A total of 14% of the study population (n=1543) had a negative attitude towards CRC screening. Men, older people, and those with South-Asian ethnic backgrounds were more likely to have negative attitudes; whereas Black-Caribbean people, those with multiple symptoms, and those with abdominal pain, bleeding, and tiredness were more likely to have a compliant attitude.
Our findings are consistent with the results of the UK CRC screening pilot study, indicating a negative attitude towards CRC screening among men and people in older age groups (Weller et al, 2007
). The influence of age was previously observed in the survey of opportunistically supplied FOBt kits by GPs, with 62% of patients aged 50–69 years returning kits compared with 54% aged 70 years or over (Hobbs et al, 1992
). People over the age of 70 years tend to perceive themselves as having a lower risk of CRC (Robb et al, 2004
), which could go some way towards explaining their less favourable attitude toward CRC screening.
In our study, females reported multiple symptoms significantly more frequently than male respondents. Nearly 60% of those who reported three or more symptoms were female; this could partly explain their more favourable attitude towards screening. On the other hand, the findings of the impact of gender on the uptake of bowel cancer screening have been equivocal. One recent systematic review of adherence to CRC screening found that women were less likely to comply (Subramanian et al, 2004
), whereas another found no difference in terms of age and gender in referral delay (Macdonald et al, 2006
). In our study, older age could not explain differences in attitudes between ethnic groups, as there were no significant differences in age distribution between the ethnic groups, except among those with an Indian ethnic background who were significantly younger than those with a white ethnic background. A UK CRC screening pilot report of the impact of ethnicity on screening uptake suggests that low uptake rates cannot be explained by differences in age, gender, or deprivation index (Szczepura et al, 2003
). Similar findings have been reported elsewhere: in a recent study conducted in the USA, ethnic minority groups reported lower CRC screening attendance than people with white ethnic backgrounds. The results remained significant after controlling for demographic factors (Jerant et al, 2008
). In our study, ethnicity was the strongest predictor of attitudes toward CRC screening after controlling for other factors, suggesting that negative attitudes toward screening are likely to be culturally influenced.
Our findings on the impact of ethnicity are in line with the results of the UK CRC screening pilot study, where a lower adherence for screening was reported among South-Asians compared with white and black participants (Szczepura et al, 2003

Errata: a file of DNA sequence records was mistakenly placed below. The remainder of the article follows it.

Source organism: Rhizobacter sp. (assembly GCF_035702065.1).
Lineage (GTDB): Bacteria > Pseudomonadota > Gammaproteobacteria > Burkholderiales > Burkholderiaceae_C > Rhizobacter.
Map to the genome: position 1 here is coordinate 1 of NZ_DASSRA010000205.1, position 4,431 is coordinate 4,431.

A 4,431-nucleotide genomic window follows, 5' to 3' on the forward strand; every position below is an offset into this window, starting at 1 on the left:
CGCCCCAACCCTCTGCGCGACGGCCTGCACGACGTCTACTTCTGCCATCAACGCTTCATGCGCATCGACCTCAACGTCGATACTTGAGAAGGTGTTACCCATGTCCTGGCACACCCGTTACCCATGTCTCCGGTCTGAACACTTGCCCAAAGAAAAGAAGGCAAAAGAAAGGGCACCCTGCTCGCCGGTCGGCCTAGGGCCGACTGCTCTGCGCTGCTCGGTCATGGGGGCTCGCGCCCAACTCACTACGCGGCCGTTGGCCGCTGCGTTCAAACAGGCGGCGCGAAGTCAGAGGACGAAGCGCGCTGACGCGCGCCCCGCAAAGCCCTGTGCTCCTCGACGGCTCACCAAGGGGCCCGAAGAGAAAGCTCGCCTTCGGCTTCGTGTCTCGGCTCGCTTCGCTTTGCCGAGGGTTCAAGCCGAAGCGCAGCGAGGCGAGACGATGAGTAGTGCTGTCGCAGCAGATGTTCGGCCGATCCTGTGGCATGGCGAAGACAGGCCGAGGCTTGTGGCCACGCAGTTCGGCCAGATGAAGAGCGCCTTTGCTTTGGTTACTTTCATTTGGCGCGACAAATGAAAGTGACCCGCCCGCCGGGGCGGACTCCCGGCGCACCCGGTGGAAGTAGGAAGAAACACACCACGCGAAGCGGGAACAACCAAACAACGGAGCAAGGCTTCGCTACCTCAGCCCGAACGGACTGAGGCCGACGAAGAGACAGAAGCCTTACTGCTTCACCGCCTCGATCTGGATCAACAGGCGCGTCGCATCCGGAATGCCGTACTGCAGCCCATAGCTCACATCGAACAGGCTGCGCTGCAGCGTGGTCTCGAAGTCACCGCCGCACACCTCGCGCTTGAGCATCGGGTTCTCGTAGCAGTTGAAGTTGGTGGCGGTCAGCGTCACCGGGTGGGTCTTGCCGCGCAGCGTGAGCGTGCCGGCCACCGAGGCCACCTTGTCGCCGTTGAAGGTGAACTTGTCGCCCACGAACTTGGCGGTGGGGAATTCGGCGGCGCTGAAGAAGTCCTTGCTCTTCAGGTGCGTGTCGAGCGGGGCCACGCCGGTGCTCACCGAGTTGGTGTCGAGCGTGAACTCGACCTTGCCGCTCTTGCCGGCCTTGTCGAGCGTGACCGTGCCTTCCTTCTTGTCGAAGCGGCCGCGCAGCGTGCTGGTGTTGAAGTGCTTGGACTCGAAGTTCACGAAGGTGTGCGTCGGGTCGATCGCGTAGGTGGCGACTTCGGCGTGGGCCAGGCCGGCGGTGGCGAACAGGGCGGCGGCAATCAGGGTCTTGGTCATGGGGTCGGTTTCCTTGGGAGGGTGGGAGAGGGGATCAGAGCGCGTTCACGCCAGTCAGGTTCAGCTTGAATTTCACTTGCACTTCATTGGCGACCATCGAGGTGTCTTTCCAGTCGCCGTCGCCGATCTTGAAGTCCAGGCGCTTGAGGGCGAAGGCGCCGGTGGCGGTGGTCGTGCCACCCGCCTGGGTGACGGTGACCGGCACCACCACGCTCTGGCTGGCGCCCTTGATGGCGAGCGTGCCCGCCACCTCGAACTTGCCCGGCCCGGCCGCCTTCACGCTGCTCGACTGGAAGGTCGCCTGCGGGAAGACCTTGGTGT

). Black participants also showed strongest intentions to attend for screening, which reflects a positive attitude towards CRC screening among the members of this ethnic group (Robb et al, 2008a
). In our study, Black-Caribbean respondents had a more favourable attitude towards CRC screening than white respondents. Considerably, more Caribbean respondents were women (65%), which could partly explain their more favourable attitude towards CRC screening. Some ethnic minority groups have also been found to be more likely to express fatalistic beliefs about cancer than people with white backgrounds (Subramanian et al, 2004
; Johnson et al, 2008
; Robb et al, 2008a
). A belief about ‘tempting fate' by undergoing cancer screening may therefore contribute to a negative attitude among some ethnic minority patients.
In our study, people with symptoms were more likely to have a positive attitude towards screening. People with multiple symptoms are also likely to perceive their risk of bowel cancer to be higher (Robb et al, 2004
) and are less likely to delay referral (Mitchell et al, 2008
). Patients tend to consult more quickly when their symptoms are, or are perceived to be, more serious, including the presence of pain or bleeding (Smith et al, 2005
; Macdonald et al, 2006
; Mitchell et al, 2008
). We found that people with abdominal pain, bleeding from the back passage, and tiredness were more likely to have a positive attitude to CRC screening. We have demonstrated that 38% of this community sample were experiencing symptoms and 88% of these had a positive attitude toward screening. If, on receipt of an invitation for bowel screening, those who have symptoms come forward for investigation, then screening may facilitate earlier diagnosis. Nevertheless, the role of screening is to identify asymptomatic disease. Interventions are required to ensure that those with symptoms present promptly for investigation.
The attribution of illness often arises when symptoms develop and begin physically restricting everyday life, especially among men (Smith et al, 2005
; Mastalski et al, 2008
). In our study, with the exception of tiredness, duration of symptoms was not associated with reported attitudes toward CRC screening.
South-Asians have been reported as being less aware of bowel cancer and less confident about the effectiveness of screening (Robb et al, 2008b
). According to a population-based study, non-white respondents viewed their risk of bowel cancer as lower than their peers (Robb et al, 2004
). There are ethnic differences in the risk of developing bowel cancer (Swerdlow et al, 1995
; Renehan et al, 2008
). People from lower-risk groups are therefore less likely to have direct experience of the disease among their family and friends; and are therefore less aware of the symptoms and signs of CRC. This could explain negative attitudes to CRC screening among some of the ethnic minority groups in our study.